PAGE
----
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Putting the health and welfare of NC citizens at riisk:

The Senate bill, which was released Tuesday, includes significant differences in funding for environmental programs and Department of Environmental Quality spending plus a number of policy proposals not in either previous plan.

Among the top differences is spending on research and testing on emerging contaminants, upgrades and additions to DEQ’s main laboratories and several new special provisions, including a review of the recent process for adopting new general permit requirements for animal waste management systems that would delay for a year the implementation of tighter controls for swine, poultry and cattle operations.

Apparently in the minds of Republicans, elections don't have consequences. They are following the recommendations of the former DEQ Secretary (van der Vaart), who is now a John Locke Fellow (whatever the hell that means), instead of the current DEQ Secretary Michael Regan:

Thursday News: Mark your calendar

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NC HOUSE VETO OVERRIDE VOTE ON "BORN ALIVE" BILL WILL BE JUNE 5: After pulling a potential vote to override Gov. Roy Cooper's veto of an abortion bill off the House calendar nine times over the last four weeks, House Speaker Tim Moore on Wednesday set a date certain for the vote. Moore, R-Cleveland, said the override vote on Senate Bill 359, the Born-Alive Abortion Survivors Protection Act, would be held on June 5. The bill would make it a felony for a doctor not to provide care for an infant born after a botched abortion, and it creates a duty for other health care professionals to report any such failure to act. Lawmakers passed the measure last month, but Cooper quickly vetoed it, calling it "an unnecessary interference between doctors and their patients" because state law already protects newborns. "This needless legislation would criminalize doctors and other health care providers for a practice that simply does not exist," he said.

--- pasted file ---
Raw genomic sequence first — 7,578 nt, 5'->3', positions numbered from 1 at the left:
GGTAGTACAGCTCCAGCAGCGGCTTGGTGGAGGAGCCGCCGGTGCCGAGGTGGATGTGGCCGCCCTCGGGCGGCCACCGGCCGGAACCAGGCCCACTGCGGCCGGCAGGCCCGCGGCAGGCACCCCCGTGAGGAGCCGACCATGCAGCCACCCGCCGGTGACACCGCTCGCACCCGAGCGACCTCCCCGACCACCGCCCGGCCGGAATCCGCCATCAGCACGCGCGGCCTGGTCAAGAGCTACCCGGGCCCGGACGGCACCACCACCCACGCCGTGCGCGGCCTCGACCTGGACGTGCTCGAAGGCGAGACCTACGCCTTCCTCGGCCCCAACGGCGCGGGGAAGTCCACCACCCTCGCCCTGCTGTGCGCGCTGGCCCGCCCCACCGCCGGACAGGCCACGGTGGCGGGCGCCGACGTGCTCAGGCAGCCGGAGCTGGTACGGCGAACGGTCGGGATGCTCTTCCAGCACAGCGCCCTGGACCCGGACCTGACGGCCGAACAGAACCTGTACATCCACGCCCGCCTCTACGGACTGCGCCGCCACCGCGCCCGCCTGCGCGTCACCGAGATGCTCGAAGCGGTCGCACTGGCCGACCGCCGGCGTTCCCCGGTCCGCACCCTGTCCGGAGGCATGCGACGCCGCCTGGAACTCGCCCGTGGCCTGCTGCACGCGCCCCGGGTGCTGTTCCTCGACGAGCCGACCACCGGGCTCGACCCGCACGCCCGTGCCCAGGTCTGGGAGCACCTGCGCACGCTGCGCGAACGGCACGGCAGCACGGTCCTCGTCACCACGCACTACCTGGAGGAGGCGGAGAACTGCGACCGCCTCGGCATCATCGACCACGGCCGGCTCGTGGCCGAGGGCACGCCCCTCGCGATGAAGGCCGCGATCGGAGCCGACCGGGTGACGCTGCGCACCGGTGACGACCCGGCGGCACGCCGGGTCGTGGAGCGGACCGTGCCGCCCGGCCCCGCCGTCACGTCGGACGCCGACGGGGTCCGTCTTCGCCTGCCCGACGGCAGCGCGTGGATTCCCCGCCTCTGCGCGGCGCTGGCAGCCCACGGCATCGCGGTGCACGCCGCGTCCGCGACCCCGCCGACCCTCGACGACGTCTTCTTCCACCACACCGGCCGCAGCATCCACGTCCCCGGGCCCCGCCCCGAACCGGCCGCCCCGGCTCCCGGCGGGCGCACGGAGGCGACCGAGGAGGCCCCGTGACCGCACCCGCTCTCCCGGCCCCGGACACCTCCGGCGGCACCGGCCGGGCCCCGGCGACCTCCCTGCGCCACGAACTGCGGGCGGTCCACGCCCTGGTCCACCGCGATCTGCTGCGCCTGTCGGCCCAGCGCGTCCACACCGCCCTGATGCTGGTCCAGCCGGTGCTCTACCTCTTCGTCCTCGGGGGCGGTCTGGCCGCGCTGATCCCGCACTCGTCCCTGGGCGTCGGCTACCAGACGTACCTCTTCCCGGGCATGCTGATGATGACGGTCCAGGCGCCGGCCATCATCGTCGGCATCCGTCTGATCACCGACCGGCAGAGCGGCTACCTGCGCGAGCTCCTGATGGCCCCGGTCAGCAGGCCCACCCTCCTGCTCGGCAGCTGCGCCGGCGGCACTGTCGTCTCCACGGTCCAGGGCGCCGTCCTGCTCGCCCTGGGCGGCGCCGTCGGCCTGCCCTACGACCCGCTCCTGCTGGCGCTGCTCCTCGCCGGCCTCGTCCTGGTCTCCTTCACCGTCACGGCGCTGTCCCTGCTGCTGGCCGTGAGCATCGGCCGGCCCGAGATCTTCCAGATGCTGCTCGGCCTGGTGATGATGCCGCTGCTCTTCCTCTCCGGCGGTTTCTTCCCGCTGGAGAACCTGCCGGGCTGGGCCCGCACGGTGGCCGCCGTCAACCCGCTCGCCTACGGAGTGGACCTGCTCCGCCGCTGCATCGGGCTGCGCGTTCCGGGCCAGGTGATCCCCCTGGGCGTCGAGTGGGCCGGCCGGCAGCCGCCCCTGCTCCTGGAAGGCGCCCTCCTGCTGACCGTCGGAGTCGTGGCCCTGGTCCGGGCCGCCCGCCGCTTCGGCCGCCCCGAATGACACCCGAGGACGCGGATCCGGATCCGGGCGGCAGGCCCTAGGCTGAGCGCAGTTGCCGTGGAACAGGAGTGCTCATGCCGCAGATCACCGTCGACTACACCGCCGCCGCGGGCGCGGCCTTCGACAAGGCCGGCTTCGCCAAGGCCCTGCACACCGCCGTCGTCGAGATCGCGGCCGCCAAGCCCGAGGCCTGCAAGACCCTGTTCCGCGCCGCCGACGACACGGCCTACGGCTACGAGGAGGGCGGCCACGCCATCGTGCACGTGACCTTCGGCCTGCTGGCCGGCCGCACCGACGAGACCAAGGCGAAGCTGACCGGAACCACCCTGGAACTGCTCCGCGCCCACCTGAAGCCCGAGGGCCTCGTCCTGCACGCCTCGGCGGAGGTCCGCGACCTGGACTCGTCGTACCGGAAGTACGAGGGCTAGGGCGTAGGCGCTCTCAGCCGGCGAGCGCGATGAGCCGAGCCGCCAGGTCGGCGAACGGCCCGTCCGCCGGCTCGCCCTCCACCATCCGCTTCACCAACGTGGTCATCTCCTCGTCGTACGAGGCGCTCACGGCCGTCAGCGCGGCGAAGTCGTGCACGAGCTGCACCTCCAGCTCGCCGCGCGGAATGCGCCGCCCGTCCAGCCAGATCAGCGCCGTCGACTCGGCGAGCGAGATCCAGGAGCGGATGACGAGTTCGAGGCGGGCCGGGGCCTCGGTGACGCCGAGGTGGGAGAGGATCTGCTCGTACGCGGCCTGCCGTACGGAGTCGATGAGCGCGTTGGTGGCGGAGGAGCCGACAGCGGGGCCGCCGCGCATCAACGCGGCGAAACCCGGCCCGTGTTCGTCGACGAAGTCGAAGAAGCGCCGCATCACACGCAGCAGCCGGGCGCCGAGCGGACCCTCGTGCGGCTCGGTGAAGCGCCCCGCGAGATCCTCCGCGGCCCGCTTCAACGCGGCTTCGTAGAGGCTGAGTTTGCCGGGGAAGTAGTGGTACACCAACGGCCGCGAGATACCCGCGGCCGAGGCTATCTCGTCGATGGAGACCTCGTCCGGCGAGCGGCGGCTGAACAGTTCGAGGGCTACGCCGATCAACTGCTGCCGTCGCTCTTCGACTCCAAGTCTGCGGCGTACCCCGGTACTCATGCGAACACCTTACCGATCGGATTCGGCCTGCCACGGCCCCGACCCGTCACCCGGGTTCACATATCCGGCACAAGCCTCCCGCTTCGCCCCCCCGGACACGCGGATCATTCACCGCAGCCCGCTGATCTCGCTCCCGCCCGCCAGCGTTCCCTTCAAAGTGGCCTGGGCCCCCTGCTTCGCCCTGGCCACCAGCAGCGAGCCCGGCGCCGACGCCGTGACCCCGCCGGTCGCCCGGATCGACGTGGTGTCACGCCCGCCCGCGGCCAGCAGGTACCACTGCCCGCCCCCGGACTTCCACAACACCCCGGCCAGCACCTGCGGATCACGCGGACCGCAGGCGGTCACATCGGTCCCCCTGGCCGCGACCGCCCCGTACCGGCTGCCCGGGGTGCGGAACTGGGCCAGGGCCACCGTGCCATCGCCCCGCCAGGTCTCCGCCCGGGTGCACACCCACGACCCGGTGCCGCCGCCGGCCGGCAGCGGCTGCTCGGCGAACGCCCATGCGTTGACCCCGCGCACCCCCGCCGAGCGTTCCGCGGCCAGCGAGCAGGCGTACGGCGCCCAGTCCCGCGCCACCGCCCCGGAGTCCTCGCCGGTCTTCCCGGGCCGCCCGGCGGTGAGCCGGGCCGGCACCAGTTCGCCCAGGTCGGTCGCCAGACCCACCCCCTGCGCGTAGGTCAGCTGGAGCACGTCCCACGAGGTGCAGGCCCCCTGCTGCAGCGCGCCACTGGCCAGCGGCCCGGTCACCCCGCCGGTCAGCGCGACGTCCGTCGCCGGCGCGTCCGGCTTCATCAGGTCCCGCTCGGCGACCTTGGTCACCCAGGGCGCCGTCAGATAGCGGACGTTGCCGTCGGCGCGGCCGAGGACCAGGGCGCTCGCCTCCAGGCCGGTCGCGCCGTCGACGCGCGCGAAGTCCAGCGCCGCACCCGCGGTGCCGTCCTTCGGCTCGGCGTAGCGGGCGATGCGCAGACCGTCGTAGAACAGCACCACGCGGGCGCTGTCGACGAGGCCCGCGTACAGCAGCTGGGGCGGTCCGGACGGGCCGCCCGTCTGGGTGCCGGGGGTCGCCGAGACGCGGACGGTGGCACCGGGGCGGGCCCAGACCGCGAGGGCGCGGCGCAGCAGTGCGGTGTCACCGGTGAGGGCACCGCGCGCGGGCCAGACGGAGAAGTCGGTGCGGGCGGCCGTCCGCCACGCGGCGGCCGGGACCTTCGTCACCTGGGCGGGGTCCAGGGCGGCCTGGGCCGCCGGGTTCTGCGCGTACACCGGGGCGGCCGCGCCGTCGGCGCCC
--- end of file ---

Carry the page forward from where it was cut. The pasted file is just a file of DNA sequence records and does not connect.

https://www.wral.com/speaker-sets-date-for-house-override-vote-on-abortion-bill-veto/18418223/

Is Phil Berger trying to kill off NC's film industry?

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Cutting off funds and stealing the reserves:

The Senate budget proposal does not include $31 million in new film grant funding that the state House budget has for 2019-20. Any leftover funding amount each fiscal year rolls over into surplus. At last count, there was $65 million in the film grant fund balance.

Berger said during a Tuesday press conference the Senate plans to siphon an unspecified amount of the film grant surplus toward other state funding needs.

This is what happens when you let somebody have absolute power over the process; they pull idiotic moves like this knowing they won't suffer any personal consequences. This would be a bad idea in any annual budget, but considering our biggest competitor (Georgia) just pissed off a bunch of producers with their new abortion law, the timing couldn't be worse: